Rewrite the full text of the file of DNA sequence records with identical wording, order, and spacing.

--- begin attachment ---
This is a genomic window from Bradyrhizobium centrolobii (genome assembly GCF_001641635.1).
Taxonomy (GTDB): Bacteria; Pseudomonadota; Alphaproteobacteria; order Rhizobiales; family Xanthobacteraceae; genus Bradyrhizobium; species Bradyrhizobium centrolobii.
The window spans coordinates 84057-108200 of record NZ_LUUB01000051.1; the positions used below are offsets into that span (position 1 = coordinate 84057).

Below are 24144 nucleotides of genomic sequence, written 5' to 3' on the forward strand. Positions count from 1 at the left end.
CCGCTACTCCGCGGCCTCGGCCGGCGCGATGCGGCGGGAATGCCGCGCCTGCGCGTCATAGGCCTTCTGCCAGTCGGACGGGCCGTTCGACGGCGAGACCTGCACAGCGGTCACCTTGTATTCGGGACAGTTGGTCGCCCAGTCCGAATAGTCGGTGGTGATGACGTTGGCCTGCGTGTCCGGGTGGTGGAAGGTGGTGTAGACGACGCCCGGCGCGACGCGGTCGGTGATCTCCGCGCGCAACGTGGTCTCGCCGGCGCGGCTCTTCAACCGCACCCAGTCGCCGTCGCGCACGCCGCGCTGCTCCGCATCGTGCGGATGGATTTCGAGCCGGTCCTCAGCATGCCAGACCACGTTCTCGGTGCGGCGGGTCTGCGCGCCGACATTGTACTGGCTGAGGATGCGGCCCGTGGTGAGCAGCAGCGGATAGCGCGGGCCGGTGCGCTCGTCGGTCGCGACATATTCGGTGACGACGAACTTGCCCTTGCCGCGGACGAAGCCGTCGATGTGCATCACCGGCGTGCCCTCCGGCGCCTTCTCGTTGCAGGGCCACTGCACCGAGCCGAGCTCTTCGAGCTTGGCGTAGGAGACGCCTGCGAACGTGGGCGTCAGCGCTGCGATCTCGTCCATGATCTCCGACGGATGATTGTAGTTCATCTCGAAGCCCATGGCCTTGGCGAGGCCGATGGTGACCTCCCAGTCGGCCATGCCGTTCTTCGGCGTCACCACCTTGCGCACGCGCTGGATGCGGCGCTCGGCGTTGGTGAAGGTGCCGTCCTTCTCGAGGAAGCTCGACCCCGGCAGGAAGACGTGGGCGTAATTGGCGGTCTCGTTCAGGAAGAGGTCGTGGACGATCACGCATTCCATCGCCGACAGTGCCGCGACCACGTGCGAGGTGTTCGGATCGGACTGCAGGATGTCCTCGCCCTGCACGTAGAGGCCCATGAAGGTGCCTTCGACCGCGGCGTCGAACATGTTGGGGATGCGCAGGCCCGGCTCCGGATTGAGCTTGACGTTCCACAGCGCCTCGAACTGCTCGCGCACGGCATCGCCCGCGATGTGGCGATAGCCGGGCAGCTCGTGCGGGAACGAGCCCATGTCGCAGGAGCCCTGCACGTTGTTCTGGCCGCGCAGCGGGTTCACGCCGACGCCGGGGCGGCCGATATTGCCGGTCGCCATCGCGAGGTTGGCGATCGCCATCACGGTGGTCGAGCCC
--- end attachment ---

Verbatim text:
This is a genomic window from Bradyrhizobium centrolobii (genome assembly GCF_001641635.1).
Taxonomy (GTDB): Bacteria; Pseudomonadota; Alphaproteobacteria; order Rhizobiales; family Xanthobacteraceae; genus Bradyrhizobium; species Bradyrhizobium centrolobii.
The window spans coordinates 84057-108200 of record NZ_LUUB01000051.1; the positions used below are offsets into that span (position 1 = coordinate 84057).

Below are 24144 nucleotides of genomic sequence, written 5' to 3' on the forward strand. Positions count from 1 at the left end.
CCGCTACTCCGCGGCCTCGGCCGGCGCGATGCGGCGGGAATGCCGCGCCTGCGCGTCATAGGCCTTCTGCCAGTCGGACGGGCCGTTCGACGGCGAGACCTGCACAGCGGTCACCTTGTATTCGGGACAGTTGGTCGCCCAGTCCGAATAGTCGGTGGTGATGACGTTGGCCTGCGTGTCCGGGTGGTGGAAGGTGGTGTAGACGACGCCCGGCGCGACGCGGTCGGTGATCTCCGCGCGCAACGTGGTCTCGCCGGCGCGGCTCTTCAACCGCACCCAGTCGCCGTCGCGCACGCCGCGCTGCTCCGCATCGTGCGGATGGATTTCGAGCCGGTCCTCAGCATGCCAGACCACGTTCTCGGTGCGGCGGGTCTGCGCGCCGACATTGTACTGGCTGAGGATGCGGCCCGTGGTGAGCAGCAGCGGATAGCGCGGGCCGGTGCGCTCGTCGGTCGCGACATATTCGGTGACGACGAACTTGCCCTTGCCGCGGACGAAGCCGTCGATGTGCATCACCGGCGTGCCCTCCGGCGCCTTCTCGTTGCAGGGCCACTGCACCGAGCCGAGCTCTTCGAGCTTGGCGTAGGAGACGCCTGCGAACGTGGGCGTCAGCGCTGCGATCTCGTCCATGATCTCCGACGGATGATTGTAGTTCATCTCGAAGCCCATGGCCTTGGCGAGGCCGATGGTGACCTCCCAGTCGGCCATGCCGTTCTTCGGCGTCACCACCTTGCGCACGCGCTGGATGCGGCGCTCGGCGTTGGTGAAGGTGCCGTCCTTCTCGAGGAAGCTCGACCCCGGCAGGAAGACGTGGGCGTAATTGGCGGTCTCGTTCAGGAAGAGGTCGTGGACGATCACGCATTCCATCGCCGACAGTGCCGCGACCACGTGCGAGGTGTTCGGATCGGACTGCAGGATGTCCTCGCCCTGCACGTAGAGGCCCATGAAGGTGCCTTCGACCGCGGCGTCGAACATGTTGGGGATGCGCAGGCCCGGCTCCGGATTGAGCTTGACGTTCCACAGCGCCTCGAACTGCTCGCGCACGGCATCGCCCGCGATGTGGCGATAGCCGGGCAGCTCGTGCGGGAACGAGCCCATGTCGCAGGAGCCCTGCACGTTGTTCTGGCCGCGCAGCGGGTTCACGCCGACGCCGGGGCGGCCGATATTGCCGGTCGCCATCGCGAGGTTGGCGATCGCCATCACGGTGGTCGAGCCC